I suspect that folks who learned to code in imperative languages with C-like syntax would feel that this approach is rather harder to learn. In part, that’s because this version is functional in its approach, rather than imperative — a distinction that, if you don’t know those terms already, matters mostly because functional programming (FP) has a reputation for being weird and abstract and hard. That, in turn, is in no small part because it’s not familiar to those whose programming education has been mainstream. (That said, the jargon of FP is indeed extremely abstract. And some of FP really is hard to grok. But you really don’t need to know about monoids or bifunctors to do real functional programming, anymore than you need to understand the Gang of Four patterns to write object-oriented code — especially on the dynamically typed Lispy side of things, which is where we are here. Haskell is not an inviting language.) Papert showed that kids could learn the Logo version of the thing very well indeed. The similarity between the Logo version and the functional JS one is marked. Put otherwise: functional programming is for kids! Really. Or at least for language learners. And yes, it’s true: this funny functional cond construct is probably drastically slower than its native counterparts (I haven’t tested it, but I have my hunches), and does have a bit higher conceptual overhead than its Lisp counterparts. But speed doesn’t matter all that much when you’re coding for fun and concepts, and not for profit. Meanwhile, I’m not sure what the conceptual frames would have to look like here — clearly, on this model, lambdas would have to come very early indeed. But that’s not the point, not yet.

I should say, I’m also not (yet) arguing that this is the right thing pedagogically. It might be! But it very well may not. Right now the questions are, instead: What can you do in JS? How can you shift your thinking around in its domain? What can a JS that does not look or feel like JS look and feel like?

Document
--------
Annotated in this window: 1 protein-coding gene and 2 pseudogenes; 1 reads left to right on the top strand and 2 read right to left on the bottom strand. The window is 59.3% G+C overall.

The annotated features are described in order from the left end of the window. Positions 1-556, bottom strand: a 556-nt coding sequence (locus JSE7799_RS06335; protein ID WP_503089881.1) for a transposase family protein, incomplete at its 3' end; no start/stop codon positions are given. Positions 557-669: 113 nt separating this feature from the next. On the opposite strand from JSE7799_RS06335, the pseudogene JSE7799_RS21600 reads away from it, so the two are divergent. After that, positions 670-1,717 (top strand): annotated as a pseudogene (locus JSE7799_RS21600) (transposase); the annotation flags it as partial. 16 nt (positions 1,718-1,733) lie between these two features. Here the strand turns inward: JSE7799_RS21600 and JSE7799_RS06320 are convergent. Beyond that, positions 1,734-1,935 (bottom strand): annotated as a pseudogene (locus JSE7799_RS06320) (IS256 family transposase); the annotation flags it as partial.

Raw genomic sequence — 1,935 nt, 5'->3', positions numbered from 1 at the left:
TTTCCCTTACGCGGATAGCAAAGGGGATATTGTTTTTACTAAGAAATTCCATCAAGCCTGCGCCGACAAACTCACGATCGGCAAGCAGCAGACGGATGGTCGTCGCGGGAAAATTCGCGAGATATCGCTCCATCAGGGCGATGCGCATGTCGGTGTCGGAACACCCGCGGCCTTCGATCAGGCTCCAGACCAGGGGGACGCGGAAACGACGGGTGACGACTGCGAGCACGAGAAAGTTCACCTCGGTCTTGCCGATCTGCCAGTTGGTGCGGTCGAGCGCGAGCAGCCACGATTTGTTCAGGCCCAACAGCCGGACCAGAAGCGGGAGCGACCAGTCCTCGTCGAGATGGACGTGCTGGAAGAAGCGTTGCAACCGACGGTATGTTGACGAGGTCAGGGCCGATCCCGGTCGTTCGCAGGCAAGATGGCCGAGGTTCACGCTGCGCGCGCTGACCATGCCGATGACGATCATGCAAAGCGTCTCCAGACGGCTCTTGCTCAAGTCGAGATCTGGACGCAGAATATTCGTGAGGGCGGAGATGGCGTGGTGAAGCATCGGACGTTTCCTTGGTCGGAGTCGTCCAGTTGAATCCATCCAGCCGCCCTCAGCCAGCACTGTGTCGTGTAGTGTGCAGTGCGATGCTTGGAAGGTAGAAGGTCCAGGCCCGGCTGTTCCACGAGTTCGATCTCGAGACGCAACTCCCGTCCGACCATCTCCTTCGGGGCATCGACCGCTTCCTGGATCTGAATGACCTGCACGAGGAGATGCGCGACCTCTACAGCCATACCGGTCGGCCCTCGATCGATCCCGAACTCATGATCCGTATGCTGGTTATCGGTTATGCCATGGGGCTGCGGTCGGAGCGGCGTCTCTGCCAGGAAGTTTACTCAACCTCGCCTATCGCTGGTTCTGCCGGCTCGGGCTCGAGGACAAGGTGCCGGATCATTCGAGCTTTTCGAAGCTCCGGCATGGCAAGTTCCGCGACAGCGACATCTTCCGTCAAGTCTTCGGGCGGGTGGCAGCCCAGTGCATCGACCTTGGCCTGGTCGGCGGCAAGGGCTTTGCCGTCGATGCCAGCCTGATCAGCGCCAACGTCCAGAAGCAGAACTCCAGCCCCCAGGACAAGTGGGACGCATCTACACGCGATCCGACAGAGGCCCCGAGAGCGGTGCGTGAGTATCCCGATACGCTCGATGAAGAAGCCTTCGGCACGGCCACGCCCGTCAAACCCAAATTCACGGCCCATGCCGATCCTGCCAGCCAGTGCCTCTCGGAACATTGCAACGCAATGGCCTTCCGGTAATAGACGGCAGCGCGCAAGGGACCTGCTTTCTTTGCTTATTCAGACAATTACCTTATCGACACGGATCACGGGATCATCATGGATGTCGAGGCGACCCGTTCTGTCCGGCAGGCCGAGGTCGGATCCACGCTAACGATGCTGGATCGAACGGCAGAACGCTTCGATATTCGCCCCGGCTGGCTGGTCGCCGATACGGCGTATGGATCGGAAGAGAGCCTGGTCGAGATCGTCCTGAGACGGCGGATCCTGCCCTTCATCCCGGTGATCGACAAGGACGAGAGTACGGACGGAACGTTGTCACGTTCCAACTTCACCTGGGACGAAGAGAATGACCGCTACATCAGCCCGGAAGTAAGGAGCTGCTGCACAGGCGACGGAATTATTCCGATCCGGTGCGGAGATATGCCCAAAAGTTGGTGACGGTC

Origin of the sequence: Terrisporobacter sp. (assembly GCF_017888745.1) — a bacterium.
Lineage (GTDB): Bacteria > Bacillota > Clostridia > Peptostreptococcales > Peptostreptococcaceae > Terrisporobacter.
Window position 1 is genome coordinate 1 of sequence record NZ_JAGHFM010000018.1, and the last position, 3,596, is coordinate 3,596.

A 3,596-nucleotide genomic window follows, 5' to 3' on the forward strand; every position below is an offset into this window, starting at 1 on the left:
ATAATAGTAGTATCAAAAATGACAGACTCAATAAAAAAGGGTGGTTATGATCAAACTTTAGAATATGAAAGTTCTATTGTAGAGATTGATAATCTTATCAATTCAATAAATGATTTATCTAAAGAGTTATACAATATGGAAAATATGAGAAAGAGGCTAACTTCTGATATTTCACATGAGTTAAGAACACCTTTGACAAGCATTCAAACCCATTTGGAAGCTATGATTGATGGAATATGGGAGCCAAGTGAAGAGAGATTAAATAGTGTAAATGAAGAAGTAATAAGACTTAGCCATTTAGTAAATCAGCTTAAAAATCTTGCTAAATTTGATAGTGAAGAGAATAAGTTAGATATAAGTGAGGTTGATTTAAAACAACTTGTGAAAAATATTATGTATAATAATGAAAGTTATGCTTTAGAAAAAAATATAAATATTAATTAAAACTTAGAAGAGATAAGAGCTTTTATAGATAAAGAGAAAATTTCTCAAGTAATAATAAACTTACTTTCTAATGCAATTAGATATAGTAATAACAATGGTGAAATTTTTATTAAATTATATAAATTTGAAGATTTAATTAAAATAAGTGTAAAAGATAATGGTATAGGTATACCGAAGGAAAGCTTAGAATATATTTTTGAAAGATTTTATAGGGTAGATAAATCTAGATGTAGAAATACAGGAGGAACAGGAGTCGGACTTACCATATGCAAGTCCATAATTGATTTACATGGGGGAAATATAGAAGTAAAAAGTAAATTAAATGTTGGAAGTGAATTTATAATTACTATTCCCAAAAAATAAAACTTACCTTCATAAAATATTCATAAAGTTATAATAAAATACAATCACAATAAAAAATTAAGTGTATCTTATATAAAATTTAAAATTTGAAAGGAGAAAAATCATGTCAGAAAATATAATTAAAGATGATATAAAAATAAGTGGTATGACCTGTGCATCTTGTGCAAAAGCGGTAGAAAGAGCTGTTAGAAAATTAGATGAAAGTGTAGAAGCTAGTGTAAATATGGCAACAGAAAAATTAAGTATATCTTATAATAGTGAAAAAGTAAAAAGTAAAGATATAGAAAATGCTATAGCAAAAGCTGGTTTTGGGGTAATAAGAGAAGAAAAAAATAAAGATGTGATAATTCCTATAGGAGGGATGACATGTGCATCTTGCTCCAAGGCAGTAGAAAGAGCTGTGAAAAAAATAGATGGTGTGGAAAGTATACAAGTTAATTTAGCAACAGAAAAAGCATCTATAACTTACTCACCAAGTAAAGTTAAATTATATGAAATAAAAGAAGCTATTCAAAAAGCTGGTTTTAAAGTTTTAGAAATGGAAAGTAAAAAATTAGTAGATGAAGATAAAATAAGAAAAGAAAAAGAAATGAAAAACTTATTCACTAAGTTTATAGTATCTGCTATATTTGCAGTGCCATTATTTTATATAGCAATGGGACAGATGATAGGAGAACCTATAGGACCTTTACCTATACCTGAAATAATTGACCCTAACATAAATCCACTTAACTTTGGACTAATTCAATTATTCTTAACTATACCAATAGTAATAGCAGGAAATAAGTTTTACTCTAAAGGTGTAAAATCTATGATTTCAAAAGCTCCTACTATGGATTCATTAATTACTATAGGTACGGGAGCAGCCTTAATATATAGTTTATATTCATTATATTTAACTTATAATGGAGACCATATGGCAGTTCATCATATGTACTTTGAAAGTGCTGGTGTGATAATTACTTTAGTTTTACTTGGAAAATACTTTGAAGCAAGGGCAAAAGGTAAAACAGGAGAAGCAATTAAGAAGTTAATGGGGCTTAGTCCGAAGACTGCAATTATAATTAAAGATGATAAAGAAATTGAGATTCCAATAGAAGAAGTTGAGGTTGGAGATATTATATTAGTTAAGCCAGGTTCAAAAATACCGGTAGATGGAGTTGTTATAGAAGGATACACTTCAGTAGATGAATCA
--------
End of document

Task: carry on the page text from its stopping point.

Allow me to close with a coda akin to bikeshedding about functional programming in JS:

One of the more pronounced cultural facts of the contemporary JS landscape, at least to my eye, is that folks programming in functional idioms in JS more often than not take a certain class of contemporary functional languages as their standard for FP. I’m no different, really: I want JS to be more like Elixir, which is a total joy to write. There’s a real desire for new syntax and accompanying semantics: people want new punctuation. But the punctuation space is getting saturated (e.g.). Even still, I want a number of the proposed changes to the language standard to go through. (My ideal JS has the pipeline operator, partial application, do expressions, protocols, function decorators, and pattern matching, all of which are in the TC-39 proposal pipeline for additions to the language. Please don’t get me started about tail calls, which would be a real step towards making JS more like Logo and Scheme.) Relatedly, folks working on hardcore functional programming in JS tend to fixate on some of the stylistic and conceptual idioms of statically-typed, purer FP languages like Haskell (for example, in the Sanctuary library, or even Ramda’s predilection for a tacit [a.k.a. pointfree] style). Monads abound.

To the extent that a programming environment for language learners must be damn stable, and good about absorbing the weird shit new coders throw while offering reasonably helpful error messages, those tools are actually really helpful, if less Lispy than they might be. They help put boundaries on JS’s fairly radical permissiveness. You’re already working against the language in encouraging a nothing-but-FP style, and ensuring stricter code can help mitigate some of the difficulties that come with this approach. People devising resources for functional programming in JS have recently begun acknowledging that too much strictness itself works against the language. (For example, the wonderful Folktale library offers less strictness but much nicer play than Sanctuary.)

My point, though, is this: as much as I want new syntax (and semantics) to make certain things easy and to put the language on my side when I write functional code, perhaps the right ethos is to remember that JS is Scheme. Put pressure on the language, squint, teach people weird idiolectic versions of the language. Do not hope so eagerly for JS to become F# or Haskell or Scala or OCaml or Elixir. Write tools to support functional programming in styles that feel more like Scheme than like Haskell. Shift the things that feel like they belong to the language: JS’s functional aspects mean that you can do, with very little overhead or head-banging, some very interesting things that might begin to feel like they’re part of the language. How far might we take that? What tools might we imagine? How might we help people learn JS differently, accessibly, and from the ground up?